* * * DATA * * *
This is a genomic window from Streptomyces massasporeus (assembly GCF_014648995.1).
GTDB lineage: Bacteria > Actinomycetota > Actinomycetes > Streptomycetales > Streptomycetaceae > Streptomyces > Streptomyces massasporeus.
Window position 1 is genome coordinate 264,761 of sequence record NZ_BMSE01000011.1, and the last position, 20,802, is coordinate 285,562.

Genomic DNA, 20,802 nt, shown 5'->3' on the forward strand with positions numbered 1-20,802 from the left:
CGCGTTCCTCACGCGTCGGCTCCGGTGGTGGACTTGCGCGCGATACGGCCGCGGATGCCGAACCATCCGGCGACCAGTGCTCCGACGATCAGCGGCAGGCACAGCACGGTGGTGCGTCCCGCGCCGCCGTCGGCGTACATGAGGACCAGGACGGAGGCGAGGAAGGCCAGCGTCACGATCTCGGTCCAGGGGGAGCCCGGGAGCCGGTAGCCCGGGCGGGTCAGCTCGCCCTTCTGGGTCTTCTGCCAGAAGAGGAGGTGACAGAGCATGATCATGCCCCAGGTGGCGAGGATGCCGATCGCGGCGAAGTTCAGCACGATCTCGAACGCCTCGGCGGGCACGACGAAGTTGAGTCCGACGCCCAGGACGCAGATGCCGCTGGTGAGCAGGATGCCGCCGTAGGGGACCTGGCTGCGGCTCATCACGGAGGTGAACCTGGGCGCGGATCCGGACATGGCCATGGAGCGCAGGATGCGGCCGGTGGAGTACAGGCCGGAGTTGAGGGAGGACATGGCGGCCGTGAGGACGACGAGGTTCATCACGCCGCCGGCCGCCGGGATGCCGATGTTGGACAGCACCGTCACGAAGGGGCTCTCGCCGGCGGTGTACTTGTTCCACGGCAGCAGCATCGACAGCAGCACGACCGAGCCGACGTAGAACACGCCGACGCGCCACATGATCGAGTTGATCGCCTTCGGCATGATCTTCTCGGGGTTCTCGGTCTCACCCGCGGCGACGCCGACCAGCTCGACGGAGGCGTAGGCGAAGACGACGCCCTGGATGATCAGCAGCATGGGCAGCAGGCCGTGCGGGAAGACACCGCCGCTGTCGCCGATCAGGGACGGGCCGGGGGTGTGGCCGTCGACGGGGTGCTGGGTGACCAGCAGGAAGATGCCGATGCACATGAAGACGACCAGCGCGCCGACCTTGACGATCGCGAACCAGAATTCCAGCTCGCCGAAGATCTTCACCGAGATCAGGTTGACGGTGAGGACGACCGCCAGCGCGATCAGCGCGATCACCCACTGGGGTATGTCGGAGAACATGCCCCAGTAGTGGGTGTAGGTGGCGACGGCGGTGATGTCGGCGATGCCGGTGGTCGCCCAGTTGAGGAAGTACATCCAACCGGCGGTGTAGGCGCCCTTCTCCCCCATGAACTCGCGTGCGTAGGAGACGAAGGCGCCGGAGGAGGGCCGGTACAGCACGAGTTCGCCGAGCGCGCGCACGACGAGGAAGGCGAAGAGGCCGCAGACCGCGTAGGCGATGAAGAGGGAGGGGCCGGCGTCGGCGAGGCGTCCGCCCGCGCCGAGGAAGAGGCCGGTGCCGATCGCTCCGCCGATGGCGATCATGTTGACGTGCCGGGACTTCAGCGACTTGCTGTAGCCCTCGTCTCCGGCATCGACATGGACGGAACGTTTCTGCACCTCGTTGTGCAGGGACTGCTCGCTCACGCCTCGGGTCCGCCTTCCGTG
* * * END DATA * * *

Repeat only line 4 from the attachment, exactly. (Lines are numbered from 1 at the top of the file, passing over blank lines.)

Genomic DNA, 20,802 nt, shown 5'->3' on the forward strand with positions numbered 1-20,802 from the left: